x Abu Dhabi, UAEThursday 27 July 2017

Adventures in babysitting

For parents who need to have their little ones watched during the workday, adding nursery fees to your budget is crucial.

Nimo Abdi spends more than Dh40,000 a year in nursery fees for her two children, putting a strain on her Dh11,000 a month salary.
Nimo Abdi spends more than Dh40,000 a year in nursery fees for her two children, putting a strain on her Dh11,000 a month salary.

Managing the financial demands of nursery care is a struggle for many working parents. But for Maria Le Roux, a mother of two, it's not only a monetary burden but also an emotional issue. The 36-year-old South African, who earns Dh32,000 a month as a human resources team leader for an Abu Dhabi-based oil and gas company, spends Dh5,300 a month on childcare. While husband Martin commutes to his Dh35,000 a month job as an electronics systems engineer at Dubai International Airport, Mrs Le Roux, who has been in the UAE for 12 years, drops her four-year-old daughter, Zoe, at a Dh1,800 a month nursery in Al Mushrif.

But the childcare costs don't end there. Because she cannot leave work to pick up her daughter in the afternoon, she spends an additional Dh1,500 a month on a driver and Dh2,000 a month on a nanny to care for Zoe and the couple's 17-month-old son, Jean-Marc, after nursery. It's a roller coaster of a day for the mother and daughter, but Mrs Le Roux says she has little choice. "There is a financial need for me to work and send my daughter to nursery," she says. "Life is increasingly expensive here and if I don't work we wouldn't save anything in this country.

"Once I've paid the child-care costs, the Dh19,000 for our four-bed villa, the utility bills and the shopping, my salary quickly disappears. But I need stimulation, so I want to work and there are very few well-paid part-time jobs out there." When Zoe moves to primary school in September, Mrs Le Roux faces even more expenses as her son will start nursery at the same time. "I'll be paying nursery fees as well as Dh38,000 [a year] for school and my driver wants to charge Dh2,500 [a month] to pick them both up, so I don't know what I'll do."

Mrs Le Roux's situation is not unique. With the credit crunch still very much on, more mothers are returning to work to make ends meet at home. In the past, nurseries traditionally closed by noon and were shut during the holidays, but the increased demand for year-round care has prompted extended hours and some institutions now stay open for 12 hours. But returning to work also means earning enough to cover the childcare costs, with nurseries charging anywhere from Dh30,000 to Dh65,000 plus for year-round care depending on the child's age and the number of hours they attend the school.

Hummingbird Nursery in the Dubai International Financial Centre (DIFC) offers a 12-hour service from 7am to 7pm year round at a cost of Dh66,480 a year. But despite the hefty price tag, the demand is there. "We look after 50 children and offer long hours for the convenience of parents," says Kieny Watts, the general manager of Hummingbird. "Because we are located in DIFC, mothers can pop in during their breaks and some come to breastfeed, too. And while 75 per cent of our children stay from nine to four in the afternoon, some stay 12 hours a day."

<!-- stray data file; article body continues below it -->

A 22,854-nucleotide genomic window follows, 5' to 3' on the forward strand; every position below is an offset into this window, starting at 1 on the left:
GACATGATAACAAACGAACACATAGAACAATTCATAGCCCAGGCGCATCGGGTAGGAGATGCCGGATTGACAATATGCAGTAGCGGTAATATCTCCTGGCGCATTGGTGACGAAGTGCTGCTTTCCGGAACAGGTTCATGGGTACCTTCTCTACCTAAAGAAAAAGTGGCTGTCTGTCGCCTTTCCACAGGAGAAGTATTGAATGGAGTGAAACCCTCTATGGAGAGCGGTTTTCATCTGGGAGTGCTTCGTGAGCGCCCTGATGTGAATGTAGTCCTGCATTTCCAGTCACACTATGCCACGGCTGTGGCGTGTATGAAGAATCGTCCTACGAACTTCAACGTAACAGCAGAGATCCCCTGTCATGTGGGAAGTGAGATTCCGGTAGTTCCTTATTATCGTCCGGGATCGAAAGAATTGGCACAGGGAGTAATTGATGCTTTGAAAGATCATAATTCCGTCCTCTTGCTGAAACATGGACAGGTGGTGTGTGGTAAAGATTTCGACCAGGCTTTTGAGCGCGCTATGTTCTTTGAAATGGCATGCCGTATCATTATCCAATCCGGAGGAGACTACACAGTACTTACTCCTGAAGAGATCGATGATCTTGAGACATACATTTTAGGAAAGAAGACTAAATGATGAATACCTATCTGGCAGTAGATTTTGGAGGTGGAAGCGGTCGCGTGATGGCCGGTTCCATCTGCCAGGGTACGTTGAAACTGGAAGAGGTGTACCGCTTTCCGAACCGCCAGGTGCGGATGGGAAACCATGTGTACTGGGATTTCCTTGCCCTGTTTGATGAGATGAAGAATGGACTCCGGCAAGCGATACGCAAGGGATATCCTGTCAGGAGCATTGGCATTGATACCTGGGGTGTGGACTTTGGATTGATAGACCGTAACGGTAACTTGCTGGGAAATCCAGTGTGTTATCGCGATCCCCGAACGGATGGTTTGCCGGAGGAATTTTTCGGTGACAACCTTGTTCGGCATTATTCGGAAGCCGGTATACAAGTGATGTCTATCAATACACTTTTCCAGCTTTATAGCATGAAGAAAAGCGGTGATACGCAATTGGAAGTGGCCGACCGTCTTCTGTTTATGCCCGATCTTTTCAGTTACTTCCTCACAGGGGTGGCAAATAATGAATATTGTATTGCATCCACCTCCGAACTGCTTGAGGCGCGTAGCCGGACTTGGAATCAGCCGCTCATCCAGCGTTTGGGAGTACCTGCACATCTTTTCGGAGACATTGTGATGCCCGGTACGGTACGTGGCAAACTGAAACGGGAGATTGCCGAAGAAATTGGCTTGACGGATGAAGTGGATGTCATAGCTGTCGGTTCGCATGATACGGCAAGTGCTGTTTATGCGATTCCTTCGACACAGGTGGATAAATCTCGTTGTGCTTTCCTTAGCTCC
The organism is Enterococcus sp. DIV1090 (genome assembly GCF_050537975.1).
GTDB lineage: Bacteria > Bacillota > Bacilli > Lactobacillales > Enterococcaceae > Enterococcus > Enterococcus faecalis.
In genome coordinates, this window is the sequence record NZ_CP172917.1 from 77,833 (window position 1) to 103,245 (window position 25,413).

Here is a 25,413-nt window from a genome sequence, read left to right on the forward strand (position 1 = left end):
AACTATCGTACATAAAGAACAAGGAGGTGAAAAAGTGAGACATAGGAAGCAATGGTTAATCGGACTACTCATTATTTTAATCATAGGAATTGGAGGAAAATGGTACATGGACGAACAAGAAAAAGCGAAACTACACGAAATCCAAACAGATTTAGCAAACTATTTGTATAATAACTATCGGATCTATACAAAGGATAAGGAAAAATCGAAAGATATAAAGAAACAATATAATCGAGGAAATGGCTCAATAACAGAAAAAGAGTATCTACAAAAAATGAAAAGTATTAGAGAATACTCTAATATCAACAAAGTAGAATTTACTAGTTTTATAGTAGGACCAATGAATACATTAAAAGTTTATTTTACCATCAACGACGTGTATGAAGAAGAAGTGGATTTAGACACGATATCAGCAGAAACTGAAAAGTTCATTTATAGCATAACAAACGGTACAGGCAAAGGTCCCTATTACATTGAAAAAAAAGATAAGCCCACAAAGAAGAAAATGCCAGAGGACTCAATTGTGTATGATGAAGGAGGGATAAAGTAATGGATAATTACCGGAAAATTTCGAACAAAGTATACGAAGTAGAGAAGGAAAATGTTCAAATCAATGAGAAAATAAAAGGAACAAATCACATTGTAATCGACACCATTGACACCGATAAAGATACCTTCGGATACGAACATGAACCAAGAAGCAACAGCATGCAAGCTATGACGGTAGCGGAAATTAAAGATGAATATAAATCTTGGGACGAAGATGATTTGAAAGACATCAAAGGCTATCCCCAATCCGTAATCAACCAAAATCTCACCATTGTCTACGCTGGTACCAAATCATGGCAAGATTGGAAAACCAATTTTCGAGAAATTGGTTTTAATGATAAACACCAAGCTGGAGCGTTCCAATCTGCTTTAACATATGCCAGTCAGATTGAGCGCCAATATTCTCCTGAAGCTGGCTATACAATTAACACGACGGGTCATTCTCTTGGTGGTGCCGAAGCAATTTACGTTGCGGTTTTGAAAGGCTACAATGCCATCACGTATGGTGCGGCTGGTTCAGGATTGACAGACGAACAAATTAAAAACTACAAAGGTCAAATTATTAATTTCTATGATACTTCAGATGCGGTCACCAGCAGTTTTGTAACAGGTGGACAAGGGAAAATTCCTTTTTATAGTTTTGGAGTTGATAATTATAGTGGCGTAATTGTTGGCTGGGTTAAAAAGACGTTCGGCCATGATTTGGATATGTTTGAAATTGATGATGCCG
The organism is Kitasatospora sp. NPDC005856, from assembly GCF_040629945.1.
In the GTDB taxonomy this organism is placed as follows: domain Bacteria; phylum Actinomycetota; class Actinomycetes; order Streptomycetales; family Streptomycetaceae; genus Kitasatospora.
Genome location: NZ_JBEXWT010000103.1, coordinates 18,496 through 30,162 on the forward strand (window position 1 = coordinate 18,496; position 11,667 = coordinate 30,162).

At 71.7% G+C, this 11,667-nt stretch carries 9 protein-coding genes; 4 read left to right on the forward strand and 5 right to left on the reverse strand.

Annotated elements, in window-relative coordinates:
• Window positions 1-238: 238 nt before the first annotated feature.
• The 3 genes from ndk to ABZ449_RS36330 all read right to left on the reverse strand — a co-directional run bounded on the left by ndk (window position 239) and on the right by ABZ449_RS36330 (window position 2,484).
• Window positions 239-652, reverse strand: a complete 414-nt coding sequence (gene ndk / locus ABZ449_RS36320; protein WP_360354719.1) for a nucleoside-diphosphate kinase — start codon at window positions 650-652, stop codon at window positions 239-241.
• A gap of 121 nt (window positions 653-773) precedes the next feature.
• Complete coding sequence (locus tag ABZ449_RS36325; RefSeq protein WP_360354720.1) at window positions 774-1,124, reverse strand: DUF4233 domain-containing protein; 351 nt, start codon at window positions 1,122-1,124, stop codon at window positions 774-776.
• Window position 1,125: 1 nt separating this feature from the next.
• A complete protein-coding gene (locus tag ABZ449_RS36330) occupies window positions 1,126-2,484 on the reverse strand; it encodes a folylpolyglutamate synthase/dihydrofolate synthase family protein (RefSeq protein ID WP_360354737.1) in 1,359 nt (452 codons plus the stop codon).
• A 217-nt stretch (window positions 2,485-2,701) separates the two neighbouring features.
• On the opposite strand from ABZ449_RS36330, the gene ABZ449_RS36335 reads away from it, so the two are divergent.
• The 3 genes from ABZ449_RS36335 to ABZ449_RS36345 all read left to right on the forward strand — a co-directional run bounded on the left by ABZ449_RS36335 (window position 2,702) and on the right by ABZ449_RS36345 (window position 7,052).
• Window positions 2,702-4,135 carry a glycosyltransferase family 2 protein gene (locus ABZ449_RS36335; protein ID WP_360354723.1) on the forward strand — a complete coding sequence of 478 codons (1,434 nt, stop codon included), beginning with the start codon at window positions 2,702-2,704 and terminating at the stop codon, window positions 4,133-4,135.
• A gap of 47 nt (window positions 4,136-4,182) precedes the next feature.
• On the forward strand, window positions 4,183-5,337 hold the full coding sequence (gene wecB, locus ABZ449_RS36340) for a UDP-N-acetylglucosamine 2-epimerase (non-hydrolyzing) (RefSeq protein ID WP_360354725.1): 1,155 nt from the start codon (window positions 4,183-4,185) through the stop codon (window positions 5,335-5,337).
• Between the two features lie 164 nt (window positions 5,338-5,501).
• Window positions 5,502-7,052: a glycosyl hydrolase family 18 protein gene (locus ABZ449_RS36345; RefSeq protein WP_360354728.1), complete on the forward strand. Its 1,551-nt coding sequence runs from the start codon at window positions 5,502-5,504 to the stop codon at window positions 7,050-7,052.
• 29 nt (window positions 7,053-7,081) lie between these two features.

Hummingbird opened last March, but it was not the first Dubai nursery to offer an all-year programme. Jumeirah International Nursery in Dubai, which takes children from six weeks to four years, has accommodated working parents for several years and only opens their baby class to working parents. "Fifty per cent of our parents both work and while we've always accommodated working parents with extended hours and summer camps, we introduced the all-year programme to reduce the fees for full-time workers," says head teacher Janet Thompson, who has run the nursery since 2001.

"I've seen a huge jump in the number of working mums in the last five years and since the credit crunch hit, there have been more mums trying to get back into the workforce just to sustain their lifestyle. I used to stand at the door and watch alot of mums go off to the gym whereas now they're off to work." Lisa Hollis, a teacher and mother-of-two from the UK, has been sending her two-year-old daughter, Evie, to the nursery from 7.30am to 5pm since January last year at a cost of Dh12,850 a term to enable her to work at a nearby secondary school. She plans to send her four-month-old daughter, Olivia, to the institution in September, which will increase the term's fees to Dh25,080 with a 5 per cent sibling discount.